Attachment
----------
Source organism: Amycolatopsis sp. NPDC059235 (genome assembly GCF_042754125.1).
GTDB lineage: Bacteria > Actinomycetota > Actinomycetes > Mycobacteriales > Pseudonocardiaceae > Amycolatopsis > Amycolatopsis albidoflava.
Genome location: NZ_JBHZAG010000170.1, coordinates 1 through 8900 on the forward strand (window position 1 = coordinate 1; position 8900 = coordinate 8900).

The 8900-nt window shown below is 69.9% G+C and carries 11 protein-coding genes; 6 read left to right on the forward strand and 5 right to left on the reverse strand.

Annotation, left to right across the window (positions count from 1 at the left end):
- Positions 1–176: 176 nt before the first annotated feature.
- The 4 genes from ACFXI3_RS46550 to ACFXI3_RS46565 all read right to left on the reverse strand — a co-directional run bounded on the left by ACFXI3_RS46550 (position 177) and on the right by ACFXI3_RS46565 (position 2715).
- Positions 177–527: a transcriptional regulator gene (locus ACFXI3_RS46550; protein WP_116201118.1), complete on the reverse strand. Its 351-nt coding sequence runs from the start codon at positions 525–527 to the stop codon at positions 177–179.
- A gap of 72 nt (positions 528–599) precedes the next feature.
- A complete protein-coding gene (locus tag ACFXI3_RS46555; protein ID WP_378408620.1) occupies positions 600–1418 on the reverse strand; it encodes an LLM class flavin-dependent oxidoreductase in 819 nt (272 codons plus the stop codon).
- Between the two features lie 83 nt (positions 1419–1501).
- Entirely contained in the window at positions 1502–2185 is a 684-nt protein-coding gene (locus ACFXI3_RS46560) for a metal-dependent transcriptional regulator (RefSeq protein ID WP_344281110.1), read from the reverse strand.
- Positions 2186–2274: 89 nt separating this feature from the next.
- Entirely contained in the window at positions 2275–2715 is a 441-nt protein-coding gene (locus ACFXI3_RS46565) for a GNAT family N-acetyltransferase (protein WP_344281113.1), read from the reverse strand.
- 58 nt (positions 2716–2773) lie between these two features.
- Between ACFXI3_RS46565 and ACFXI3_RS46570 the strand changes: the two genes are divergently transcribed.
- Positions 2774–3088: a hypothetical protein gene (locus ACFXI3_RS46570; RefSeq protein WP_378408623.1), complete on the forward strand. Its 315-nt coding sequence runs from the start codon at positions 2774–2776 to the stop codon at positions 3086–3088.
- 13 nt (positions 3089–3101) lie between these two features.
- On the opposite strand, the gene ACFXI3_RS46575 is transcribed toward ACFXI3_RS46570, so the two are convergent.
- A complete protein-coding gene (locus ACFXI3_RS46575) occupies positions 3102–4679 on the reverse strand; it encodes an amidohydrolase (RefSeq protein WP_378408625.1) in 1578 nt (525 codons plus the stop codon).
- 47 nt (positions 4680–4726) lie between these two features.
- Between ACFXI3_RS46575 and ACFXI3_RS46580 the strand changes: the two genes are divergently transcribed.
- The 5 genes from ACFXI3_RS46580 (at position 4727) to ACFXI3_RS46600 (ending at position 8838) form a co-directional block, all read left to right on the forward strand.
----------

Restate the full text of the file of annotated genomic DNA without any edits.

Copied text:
Source organism: Amycolatopsis sp. NPDC059235 (genome assembly GCF_042754125.1).
GTDB lineage: Bacteria > Actinomycetota > Actinomycetes > Mycobacteriales > Pseudonocardiaceae > Amycolatopsis > Amycolatopsis albidoflava.
Genome location: NZ_JBHZAG010000170.1, coordinates 1 through 8900 on the forward strand (window position 1 = coordinate 1; position 8900 = coordinate 8900).

The 8900-nt window shown below is 69.9% G+C and carries 11 protein-coding genes; 6 read left to right on the forward strand and 5 right to left on the reverse strand.

Annotation, left to right across the window (positions count from 1 at the left end):
- Positions 1–176: 176 nt before the first annotated feature.
- The 4 genes from ACFXI3_RS46550 to ACFXI3_RS46565 all read right to left on the reverse strand — a co-directional run bounded on the left by ACFXI3_RS46550 (position 177) and on the right by ACFXI3_RS46565 (position 2715).
- Positions 177–527: a transcriptional regulator gene (locus ACFXI3_RS46550; protein WP_116201118.1), complete on the reverse strand. Its 351-nt coding sequence runs from the start codon at positions 525–527 to the stop codon at positions 177–179.
- A gap of 72 nt (positions 528–599) precedes the next feature.
- A complete protein-coding gene (locus tag ACFXI3_RS46555; protein ID WP_378408620.1) occupies positions 600–1418 on the reverse strand; it encodes an LLM class flavin-dependent oxidoreductase in 819 nt (272 codons plus the stop codon).
- Between the two features lie 83 nt (positions 1419–1501).
- Entirely contained in the window at positions 1502–2185 is a 684-nt protein-coding gene (locus ACFXI3_RS46560) for a metal-dependent transcriptional regulator (RefSeq protein ID WP_344281110.1), read from the reverse strand.
- Positions 2186–2274: 89 nt separating this feature from the next.
- Entirely contained in the window at positions 2275–2715 is a 441-nt protein-coding gene (locus ACFXI3_RS46565) for a GNAT family N-acetyltransferase (protein WP_344281113.1), read from the reverse strand.
- 58 nt (positions 2716–2773) lie between these two features.
- Between ACFXI3_RS46565 and ACFXI3_RS46570 the strand changes: the two genes are divergently transcribed.
- Positions 2774–3088: a hypothetical protein gene (locus ACFXI3_RS46570; RefSeq protein WP_378408623.1), complete on the forward strand. Its 315-nt coding sequence runs from the start codon at positions 2774–2776 to the stop codon at positions 3086–3088.
- 13 nt (positions 3089–3101) lie between these two features.
- On the opposite strand, the gene ACFXI3_RS46575 is transcribed toward ACFXI3_RS46570, so the two are convergent.
- A complete protein-coding gene (locus ACFXI3_RS46575) occupies positions 3102–4679 on the reverse strand; it encodes an amidohydrolase (RefSeq protein WP_378408625.1) in 1578 nt (525 codons plus the stop codon).
- 47 nt (positions 4680–4726) lie between these two features.
- Between ACFXI3_RS46575 and ACFXI3_RS46580 the strand changes: the two genes are divergently transcribed.
- The 5 genes from ACFXI3_RS46580 (at position 4727) to ACFXI3_RS46600 (ending at position 8838) form a co-directional block, all read left to right on the forward strand.